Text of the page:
Remote sensing (archaeology)

Remote sensing (archaeology)

Remote sensing techniques in archaeology are an increasingly important component of the technical and methodological tool set available in archaeological research. Rindfuss,Ronald R and Stern, Paul C. Linking Remote Sensing and Social Science: The Need and the New Challanges."People and Pixels: Linking Remote Sensing and Social Science."National Academy Press. Washington D.C.1998. ,] . The use of remote sensing techniques allows archaeologists to uncover unique data that is unobtainable using traditional archaeological excavation techniques.

General techniques

Remote Sensing methods employed in the service of archaeological investigations include:
*Subsurface Geophysics
**Metal detecting
**Electrical Resistivity
**Ground Penetrating Radar
*Aerial and Satellite Imaging
**Aerial photography
***Multispectral and Hyperspectral Sensors
***Thermal Infrared Multispectral Scanner (TIMS)
***Color Infrared Film (CIR)
***Microwave Radar
**Satellite Imaging
***Laser altimeters or light detection and ranging (LIDAR)
***Synthetic Aperture Radar (SAR)
***INSAR - Interferometric SAR

Examples of regional applications

Maya research

Some of the most prominent remote sensing research has been done in regard to Maya studies in Mesoamerica. The Petén region of northern Guatemala is of particular focus because remote sensing technology is of very definite use there. The Petén is a densely forested region and it lacks modern settlements and infrastructure. As a result, it is extremely difficult to survey, and because of this remote sensing offers a solution to this research problem. The use of remote sensing techniques in this region is a great example of the applications these methods have for archaeologists. The Petén is a hilly, karstic, thickly forested landscape which offers an incredible barrier for field archaeologists to penetrate. With the advent of remote sensing techniques, a plethora of information has been uncovered about the region and about the people that inhabited it.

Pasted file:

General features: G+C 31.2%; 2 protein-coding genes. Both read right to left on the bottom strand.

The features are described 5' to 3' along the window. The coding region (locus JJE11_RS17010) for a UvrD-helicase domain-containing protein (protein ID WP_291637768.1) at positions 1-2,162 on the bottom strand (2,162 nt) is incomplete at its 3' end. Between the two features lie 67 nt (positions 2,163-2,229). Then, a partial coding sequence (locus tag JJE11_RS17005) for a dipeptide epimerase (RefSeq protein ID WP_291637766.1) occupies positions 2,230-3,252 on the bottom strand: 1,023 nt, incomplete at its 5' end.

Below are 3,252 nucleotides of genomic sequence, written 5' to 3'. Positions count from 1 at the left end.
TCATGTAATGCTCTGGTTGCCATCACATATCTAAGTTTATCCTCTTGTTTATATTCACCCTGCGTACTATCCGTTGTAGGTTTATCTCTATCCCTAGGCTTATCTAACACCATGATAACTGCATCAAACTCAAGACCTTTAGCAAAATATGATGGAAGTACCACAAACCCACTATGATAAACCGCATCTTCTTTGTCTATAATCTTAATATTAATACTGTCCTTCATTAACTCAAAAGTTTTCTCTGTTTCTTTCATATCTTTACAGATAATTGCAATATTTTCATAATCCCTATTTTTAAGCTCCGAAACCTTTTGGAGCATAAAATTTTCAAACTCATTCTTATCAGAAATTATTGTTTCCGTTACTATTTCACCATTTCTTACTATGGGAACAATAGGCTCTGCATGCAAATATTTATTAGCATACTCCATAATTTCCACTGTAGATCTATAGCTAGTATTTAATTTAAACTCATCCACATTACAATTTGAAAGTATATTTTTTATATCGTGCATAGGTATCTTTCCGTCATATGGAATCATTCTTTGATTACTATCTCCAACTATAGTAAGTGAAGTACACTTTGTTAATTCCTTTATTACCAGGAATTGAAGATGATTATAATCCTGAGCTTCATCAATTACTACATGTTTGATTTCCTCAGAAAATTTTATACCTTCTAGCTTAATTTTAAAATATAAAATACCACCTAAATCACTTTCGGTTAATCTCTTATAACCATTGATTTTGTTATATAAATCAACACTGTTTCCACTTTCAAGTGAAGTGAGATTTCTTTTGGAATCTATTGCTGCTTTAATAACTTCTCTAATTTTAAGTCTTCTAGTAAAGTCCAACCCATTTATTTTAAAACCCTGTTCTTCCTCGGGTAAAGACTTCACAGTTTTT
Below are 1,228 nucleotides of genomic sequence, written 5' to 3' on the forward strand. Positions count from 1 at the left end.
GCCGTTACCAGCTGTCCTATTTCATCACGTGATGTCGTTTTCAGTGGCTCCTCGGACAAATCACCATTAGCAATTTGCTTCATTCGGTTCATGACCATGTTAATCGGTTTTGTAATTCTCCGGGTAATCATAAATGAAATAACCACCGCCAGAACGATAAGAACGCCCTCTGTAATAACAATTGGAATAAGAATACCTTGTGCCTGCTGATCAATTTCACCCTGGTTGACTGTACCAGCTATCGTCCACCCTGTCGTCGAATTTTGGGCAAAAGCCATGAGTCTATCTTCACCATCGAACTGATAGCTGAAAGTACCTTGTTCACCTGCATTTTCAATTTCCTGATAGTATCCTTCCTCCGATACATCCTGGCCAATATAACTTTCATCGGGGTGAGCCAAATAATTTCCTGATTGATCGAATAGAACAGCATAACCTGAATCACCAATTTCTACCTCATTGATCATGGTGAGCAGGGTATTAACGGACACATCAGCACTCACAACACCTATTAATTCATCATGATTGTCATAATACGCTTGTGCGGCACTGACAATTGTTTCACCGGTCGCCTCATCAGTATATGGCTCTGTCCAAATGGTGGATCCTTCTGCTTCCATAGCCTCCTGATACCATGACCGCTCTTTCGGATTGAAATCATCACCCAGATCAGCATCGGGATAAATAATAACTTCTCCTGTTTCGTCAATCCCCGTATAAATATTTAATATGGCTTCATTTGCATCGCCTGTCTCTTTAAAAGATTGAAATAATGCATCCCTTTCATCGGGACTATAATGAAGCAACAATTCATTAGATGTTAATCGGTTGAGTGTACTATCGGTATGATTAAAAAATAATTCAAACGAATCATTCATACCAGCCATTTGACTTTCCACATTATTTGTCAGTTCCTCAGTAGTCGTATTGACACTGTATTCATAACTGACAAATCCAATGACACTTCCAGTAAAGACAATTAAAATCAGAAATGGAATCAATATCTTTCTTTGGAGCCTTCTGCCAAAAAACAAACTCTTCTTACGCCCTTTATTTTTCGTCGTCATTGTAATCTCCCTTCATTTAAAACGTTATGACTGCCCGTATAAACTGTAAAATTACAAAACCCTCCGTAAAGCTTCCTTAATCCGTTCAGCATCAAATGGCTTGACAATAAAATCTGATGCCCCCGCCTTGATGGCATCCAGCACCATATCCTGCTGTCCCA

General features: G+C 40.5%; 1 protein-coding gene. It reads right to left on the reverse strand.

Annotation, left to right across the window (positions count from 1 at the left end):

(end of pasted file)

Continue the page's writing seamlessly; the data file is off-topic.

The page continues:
The Petén is arguably one of the most difficult of the Maya landscapes in which to subsist. It is questions regarding subsistence patterns and related problems that have driven remote sensing methodology in the hopes of understanding the complex adaptations that the Maya developed [ NOVA Science interview] ,] . Remote sensing methods have also proven invaluable when working to discover features, cisterns, and temples. Archaeologists have identified vegetative differentiation associated with such features. With the advent of remote sensing, archaeologists are able to pinpoint and study the features hidden beneath this canopy without ever visiting the jungle.

A pioneer in the use of remote sensing in Maya research is NASA archaeologist Tom Sever, who has applied remote sensing to research in Maya site discovery as well as mapping causeways ("sacbeob") and roads. Sever has stressed the enormous use of remote sensing in uncovering settlement patterns, population densities, societal structure, communication, and transportation [ NASA archaeology website] ,] . Sever has done much of his research in the the Petén region of northern Guatemala, where he and his research team have used satellite imagery and GIS to map undiscovered roads and causeways the ancient Maya built to connect cities and settlements. These landscape artifacts represent the advantage of using remote sensing as these causeways are not visible from the ground. By mapping these forms, Sever is able to locate new sites and further uncover ancient Maya methods of communicated and transportation. Sever and his team also use remote sensing methods to gather data on deforestation. The rain forests of the Petén are undergoing massive deforestation, and Sever's remote sensing offers another window into this understanding and halting this problem. Monitoring the rate of deforestation not only has important ecological value, but the use of remote sensing can detect landscape change. By measuring the magnitude of landscape change in terms of vegetative cover and [soil geography] , as well as shifting land use patterns and the associated cultural diversity, archaeologists are given a window into depletion rates and trends in anthropogenic landscape alteration.Sever, Thomas L.Validating Prehistoric and Current Social Phenomena upon the Landscape of the Peten, Guatemala."People and Pixels: Linking Remote Sensing and Social Science."National Academy Press. Washington D.C.1998.,]